Women should not consume more than 14 “units” of alcohol each week, men 21. (For all the other math nerds out there, a post script follows with the calculations!) The result of all the math means one 5 ounce glass of wine a day for the ladies; guys, you can have 7.5 ounces. I don’t know about you, but that feels a bit disappointing (and I’ll admit, I just refilled my glass) but let’s look on the bright side: if we can keep our consumption there we are really helping to protect our hearts! Unfortunately, consuming more alcohol than that tends to reverse the health benefits and we start damaging our livers and increasing our risk of cancer. So remember: everything in moderation! Savor that glass!


Tuesday, December 1, 2009

The Great Cilantro/Tortilla Dilemma

There appears to be a large divide between those who like (or love!) cilantro and those who claim it tastes like soap. I have heard it proposed (though I have no definitive proof) that there is actually a gene that controls the way you taste cilantro and for those with (or without?) the gene, cilantro tastes like soap. Again, no proof, but I would recommend if you are serving for a crowd, find out the taste preferences of your guests--or provide offerings with and without cilantro. I guess all the more cilantro for me Chef Brett!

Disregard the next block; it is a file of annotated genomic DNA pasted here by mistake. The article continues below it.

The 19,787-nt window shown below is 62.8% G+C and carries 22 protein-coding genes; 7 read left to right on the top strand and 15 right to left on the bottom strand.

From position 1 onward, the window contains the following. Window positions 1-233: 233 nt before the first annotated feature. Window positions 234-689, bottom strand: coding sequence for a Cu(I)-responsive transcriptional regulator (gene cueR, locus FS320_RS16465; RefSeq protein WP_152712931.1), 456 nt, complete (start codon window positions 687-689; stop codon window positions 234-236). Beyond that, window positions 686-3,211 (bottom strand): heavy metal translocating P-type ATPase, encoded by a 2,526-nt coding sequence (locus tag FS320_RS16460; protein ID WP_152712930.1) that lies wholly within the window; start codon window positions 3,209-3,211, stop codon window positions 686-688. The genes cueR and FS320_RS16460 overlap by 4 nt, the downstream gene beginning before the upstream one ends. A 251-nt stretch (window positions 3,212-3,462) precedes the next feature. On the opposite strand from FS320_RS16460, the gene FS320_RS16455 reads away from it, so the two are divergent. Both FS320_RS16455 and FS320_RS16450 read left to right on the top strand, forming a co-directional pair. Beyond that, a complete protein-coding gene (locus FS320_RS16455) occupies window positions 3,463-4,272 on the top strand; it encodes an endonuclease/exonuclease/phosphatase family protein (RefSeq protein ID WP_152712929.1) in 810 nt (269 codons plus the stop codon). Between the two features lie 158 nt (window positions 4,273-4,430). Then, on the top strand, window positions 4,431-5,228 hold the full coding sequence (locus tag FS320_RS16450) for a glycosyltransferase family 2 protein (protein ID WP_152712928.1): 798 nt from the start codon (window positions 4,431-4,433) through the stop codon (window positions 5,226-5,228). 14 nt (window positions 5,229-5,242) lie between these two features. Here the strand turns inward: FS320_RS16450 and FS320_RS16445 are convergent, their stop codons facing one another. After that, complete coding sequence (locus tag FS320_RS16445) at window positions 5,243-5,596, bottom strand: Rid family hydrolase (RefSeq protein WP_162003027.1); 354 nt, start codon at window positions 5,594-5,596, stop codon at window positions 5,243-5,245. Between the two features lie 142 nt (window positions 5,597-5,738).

Oddly enough, we have the exact same tortilla preferences in my house as in Chef Brett's: my hubby prefers flour tortillas in his enchiladas and I prefer corn. I solve our dilemma by making 2/3 of the enchiladas with flour and 1/3 corn (if you layer flour tortillas on one end and corn on the other of a 9 x 13 pan, they fit perfectly). However, it must be said, my hubby will eat just about anything so I'm not sure why I go through the trouble--it must be love! Just to keep things interesting, when we make tacos/burritos, I prefer flour and he prefers corn!

Happy eating!